Back in the early days of my life I was rather large. Then I came out. The butterflies in the club were all tiny. Thin. Young. The first time I went to a gay bar not a single person spoke to me, and I decided “right, it’s because I’m fat.” So I left the club that night and went home and lived on apples, water and steak for dinner. That was it. I rode my pudgy legs on the exercise bike for three hours a night while watching TV and only allowed myself to drink water. The weight fell like a stone and the following month when I entered the club one of the pretty people I’d watched the month before came over and invited me to join him and his friends.
Granted, a lesbian couple asked me if I was sick because I’d lost so much weight so fast, but it didn’t matter because all of a sudden I was “in.”
The next month I halved the apples, doubled the water and left the steak at its previous levels and increased the exercise. The weight continued to fall and suddenly I had to buy new clothes. I bought skin tight stuff, pants that highlighted here, hid there. I walked into the club and a whole new group of people invited me to join them. I made friends, I was happy – hungry but happy – and I felt like I’d found a home.
I’d also dropped a dramatic amount of weight in the most unhealthy way possible and still saw myself as fat as a house.
One night as I was wondering around the house in 4XL sweat shirt that reached my knees and was getting ready to go to a party my mother came over and went to hug me. I stepped backwards into the grip of my fathers hands. As mum hugged me dad lifted up the sweater. Ribs poking out, chest sunk, hip and collar bones on display for all the world to see.
I twisted and turned, invented some rather descriptive swear words and was basically dragged into the lounge room, sat in a chair and received the lecture of my life. I was banned from eating my dinner alone in my room. I was banned from using the exercise bike for more than half an hour a day. I had to eat all meals in front of my parents. I could either agree to that I was going to be taken to the hospital. I hate hospitals. I agreed.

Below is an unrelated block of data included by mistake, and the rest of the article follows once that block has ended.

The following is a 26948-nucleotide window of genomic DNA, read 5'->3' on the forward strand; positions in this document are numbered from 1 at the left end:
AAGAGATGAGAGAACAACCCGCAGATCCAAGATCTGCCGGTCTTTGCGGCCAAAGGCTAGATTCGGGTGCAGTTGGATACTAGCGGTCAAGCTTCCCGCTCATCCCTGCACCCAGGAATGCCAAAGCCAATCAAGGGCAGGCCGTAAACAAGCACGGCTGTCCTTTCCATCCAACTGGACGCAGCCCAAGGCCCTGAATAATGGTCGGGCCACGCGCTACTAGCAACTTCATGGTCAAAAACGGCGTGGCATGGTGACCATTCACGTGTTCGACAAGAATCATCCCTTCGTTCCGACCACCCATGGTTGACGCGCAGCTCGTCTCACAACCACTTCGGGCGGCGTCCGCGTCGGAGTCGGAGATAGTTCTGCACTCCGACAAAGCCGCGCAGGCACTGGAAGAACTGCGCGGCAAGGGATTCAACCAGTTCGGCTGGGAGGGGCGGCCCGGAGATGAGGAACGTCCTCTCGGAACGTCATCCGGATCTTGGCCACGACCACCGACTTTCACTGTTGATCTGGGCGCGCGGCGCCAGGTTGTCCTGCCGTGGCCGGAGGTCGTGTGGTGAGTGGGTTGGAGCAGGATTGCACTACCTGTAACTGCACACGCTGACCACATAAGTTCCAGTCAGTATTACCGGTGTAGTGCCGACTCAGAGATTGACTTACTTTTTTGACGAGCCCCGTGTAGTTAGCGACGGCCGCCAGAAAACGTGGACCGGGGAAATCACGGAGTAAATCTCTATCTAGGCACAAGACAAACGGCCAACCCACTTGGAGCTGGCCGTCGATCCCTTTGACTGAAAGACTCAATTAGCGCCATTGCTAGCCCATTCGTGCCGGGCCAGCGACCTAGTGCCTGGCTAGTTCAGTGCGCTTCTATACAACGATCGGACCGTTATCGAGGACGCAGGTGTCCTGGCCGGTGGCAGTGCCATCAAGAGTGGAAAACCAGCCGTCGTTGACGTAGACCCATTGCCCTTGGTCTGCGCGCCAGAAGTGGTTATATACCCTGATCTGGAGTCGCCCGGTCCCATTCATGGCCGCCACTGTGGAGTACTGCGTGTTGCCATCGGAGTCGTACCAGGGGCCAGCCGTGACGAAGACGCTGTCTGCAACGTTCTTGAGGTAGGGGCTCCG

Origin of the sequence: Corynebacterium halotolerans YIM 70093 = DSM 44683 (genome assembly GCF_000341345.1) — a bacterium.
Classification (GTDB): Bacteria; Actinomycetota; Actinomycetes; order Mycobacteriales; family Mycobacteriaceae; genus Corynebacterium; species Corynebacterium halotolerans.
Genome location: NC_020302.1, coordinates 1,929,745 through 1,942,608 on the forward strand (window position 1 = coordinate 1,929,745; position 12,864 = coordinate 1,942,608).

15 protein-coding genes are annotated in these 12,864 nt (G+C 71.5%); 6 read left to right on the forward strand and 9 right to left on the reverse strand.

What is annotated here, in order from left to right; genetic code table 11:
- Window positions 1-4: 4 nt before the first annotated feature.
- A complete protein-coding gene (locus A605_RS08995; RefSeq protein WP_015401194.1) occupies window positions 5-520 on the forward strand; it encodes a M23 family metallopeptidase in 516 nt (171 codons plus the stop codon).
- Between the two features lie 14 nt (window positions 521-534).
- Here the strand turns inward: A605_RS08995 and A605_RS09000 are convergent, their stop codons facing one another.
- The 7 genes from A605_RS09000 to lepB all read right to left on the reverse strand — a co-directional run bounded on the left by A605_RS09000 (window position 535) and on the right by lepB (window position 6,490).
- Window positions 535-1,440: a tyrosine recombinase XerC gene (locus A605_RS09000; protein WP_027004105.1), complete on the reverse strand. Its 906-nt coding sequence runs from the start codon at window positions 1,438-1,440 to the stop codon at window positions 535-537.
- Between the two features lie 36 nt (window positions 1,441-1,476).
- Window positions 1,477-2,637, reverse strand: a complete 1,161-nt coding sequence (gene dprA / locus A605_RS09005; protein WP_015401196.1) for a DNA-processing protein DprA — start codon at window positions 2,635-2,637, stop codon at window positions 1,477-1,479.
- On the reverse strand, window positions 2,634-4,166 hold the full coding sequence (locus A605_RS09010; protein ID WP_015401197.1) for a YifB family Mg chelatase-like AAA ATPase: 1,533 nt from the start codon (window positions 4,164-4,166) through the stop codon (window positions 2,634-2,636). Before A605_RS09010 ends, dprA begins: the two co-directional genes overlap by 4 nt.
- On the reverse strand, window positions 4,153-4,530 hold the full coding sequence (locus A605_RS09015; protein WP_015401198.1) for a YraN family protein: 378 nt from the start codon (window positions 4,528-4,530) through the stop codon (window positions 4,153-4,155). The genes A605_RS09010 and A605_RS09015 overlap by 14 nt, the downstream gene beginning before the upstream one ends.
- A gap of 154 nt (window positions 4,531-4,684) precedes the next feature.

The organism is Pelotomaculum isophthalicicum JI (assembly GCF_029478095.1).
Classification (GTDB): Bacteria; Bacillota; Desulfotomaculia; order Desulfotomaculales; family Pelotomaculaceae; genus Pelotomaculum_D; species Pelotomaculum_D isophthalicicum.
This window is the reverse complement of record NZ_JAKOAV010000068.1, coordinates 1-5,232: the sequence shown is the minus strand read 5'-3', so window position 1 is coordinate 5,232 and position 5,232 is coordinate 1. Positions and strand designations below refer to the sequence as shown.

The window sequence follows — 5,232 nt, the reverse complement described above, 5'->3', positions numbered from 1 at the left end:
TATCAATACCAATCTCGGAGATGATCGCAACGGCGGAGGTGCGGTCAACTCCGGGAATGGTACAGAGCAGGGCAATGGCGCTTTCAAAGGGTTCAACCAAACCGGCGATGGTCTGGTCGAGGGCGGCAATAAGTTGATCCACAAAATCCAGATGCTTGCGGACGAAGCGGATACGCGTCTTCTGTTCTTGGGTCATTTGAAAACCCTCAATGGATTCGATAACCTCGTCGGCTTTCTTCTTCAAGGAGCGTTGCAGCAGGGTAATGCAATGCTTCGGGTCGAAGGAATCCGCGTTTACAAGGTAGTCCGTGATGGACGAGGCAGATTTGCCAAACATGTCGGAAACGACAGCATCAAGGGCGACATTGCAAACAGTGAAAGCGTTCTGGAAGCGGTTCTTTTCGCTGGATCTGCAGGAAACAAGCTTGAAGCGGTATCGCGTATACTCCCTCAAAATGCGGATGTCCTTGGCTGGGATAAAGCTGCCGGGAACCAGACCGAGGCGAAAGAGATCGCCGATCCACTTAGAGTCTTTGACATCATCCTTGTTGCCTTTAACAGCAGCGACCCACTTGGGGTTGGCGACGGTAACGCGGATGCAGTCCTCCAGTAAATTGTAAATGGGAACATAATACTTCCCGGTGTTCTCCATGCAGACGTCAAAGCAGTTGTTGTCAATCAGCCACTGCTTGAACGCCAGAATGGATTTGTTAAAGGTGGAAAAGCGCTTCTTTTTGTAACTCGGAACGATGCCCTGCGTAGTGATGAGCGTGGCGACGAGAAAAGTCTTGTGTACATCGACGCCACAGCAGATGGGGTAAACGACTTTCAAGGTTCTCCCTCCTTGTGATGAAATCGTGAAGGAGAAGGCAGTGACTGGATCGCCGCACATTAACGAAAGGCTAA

When I realised that my mother was reinstating the “clean plate,” policy of my childhood I had a few moments of absolute terror. How do you ignore stuff, or hide stuff when the plate is checked before you can leave the table.
Funnily enough, from those days I still have the habit of having a glass of milk with my dinner. I wasn’t going to have soft drink at that stage, so mum just replaced one of my waters with milk and made me drink it.
With the reduced exercise and the increased food I started to put on a little weight. I hadn’t realised it back then, but I was nothing but skin and bone. I looked like I was dying of something. A couple of months later I went to the club and the Lesbian couple took me aside and told me I was starting to look healthier, like the old me when I first came to the club. I went back on a diet.
Eating is – and probably always will be – a problem for me. I eat because I have to. I eat because I need the fuel. It brings me comfort when I’m sad, and when I’m not things taste better and I eat to enjoy it. But there is still a part of mind that blames huge swathes of problems – real and imaginary – on being “fat.”
Logically, I know I’m not fat. I’m a bit podgy here and there. I’ve got a bit of a belly and in a famine my love handles could probably keep me going for a week or two, but the thoughts remain the same, as do the images of myself inside my head.
When I over heard these two beautiful and healthy young women on that train I wanted to tell them one simple, guaranteed way to be bikini ready for summer. So instead, I leave the advice here. Not just for the women wanting to be bikini ready, but for the men who want to be swimwear ready to. Are you ready for the advice? Here it is;
If you want to be bikini ready for summer, put on a bikini. You do not need to change yourself, or how you look to the outside world to wear a bikini. Put one on and there you go, ready to wear your bikini this summer.